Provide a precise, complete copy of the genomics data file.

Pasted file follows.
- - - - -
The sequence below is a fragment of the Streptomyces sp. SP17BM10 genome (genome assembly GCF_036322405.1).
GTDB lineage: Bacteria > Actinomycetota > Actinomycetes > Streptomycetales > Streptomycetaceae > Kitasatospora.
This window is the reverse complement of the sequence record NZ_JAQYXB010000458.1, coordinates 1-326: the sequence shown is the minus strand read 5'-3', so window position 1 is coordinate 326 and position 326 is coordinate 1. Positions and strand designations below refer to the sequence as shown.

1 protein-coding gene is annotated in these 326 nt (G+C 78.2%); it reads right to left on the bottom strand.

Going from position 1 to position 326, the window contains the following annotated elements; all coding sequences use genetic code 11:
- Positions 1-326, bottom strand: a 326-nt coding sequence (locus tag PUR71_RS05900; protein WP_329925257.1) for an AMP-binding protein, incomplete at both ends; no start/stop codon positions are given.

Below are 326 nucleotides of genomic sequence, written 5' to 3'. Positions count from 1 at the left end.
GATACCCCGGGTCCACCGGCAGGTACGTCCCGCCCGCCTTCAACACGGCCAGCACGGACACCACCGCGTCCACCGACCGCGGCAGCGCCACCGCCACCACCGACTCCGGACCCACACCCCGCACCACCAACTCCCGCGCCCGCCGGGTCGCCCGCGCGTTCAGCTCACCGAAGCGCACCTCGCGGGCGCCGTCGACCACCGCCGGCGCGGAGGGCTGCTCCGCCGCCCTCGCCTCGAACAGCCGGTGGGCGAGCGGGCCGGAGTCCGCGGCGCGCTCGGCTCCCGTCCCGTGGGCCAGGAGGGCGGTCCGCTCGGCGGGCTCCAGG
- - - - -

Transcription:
The sequence below is a fragment of the Streptomyces sp. SP17BM10 genome (genome assembly GCF_036322405.1).
GTDB lineage: Bacteria > Actinomycetota > Actinomycetes > Streptomycetales > Streptomycetaceae > Kitasatospora.
This window is the reverse complement of the sequence record NZ_JAQYXB010000458.1, coordinates 1-326: the sequence shown is the minus strand read 5'-3', so window position 1 is coordinate 326 and position 326 is coordinate 1. Positions and strand designations below refer to the sequence as shown.

1 protein-coding gene is annotated in these 326 nt (G+C 78.2%); it reads right to left on the bottom strand.

Going from position 1 to position 326, the window contains the following annotated elements; all coding sequences use genetic code 11:
- Positions 1-326, bottom strand: a 326-nt coding sequence (locus tag PUR71_RS05900; protein WP_329925257.1) for an AMP-binding protein, incomplete at both ends; no start/stop codon positions are given.

Below are 326 nucleotides of genomic sequence, written 5' to 3'. Positions count from 1 at the left end.
GATACCCCGGGTCCACCGGCAGGTACGTCCCGCCCGCCTTCAACACGGCCAGCACGGACACCACCGCGTCCACCGACCGCGGCAGCGCCACCGCCACCACCGACTCCGGACCCACACCCCGCACCACCAACTCCCGCGCCCGCCGGGTCGCCCGCGCGTTCAGCTCACCGAAGCGCACCTCGCGGGCGCCGTCGACCACCGCCGGCGCGGAGGGCTGCTCCGCCGCCCTCGCCTCGAACAGCCGGTGGGCGAGCGGGCCGGAGTCCGCGGCGCGCTCGGCTCCCGTCCCGTGGGCCAGGAGGGCGGTCCGCTCGGCGGGCTCCAGG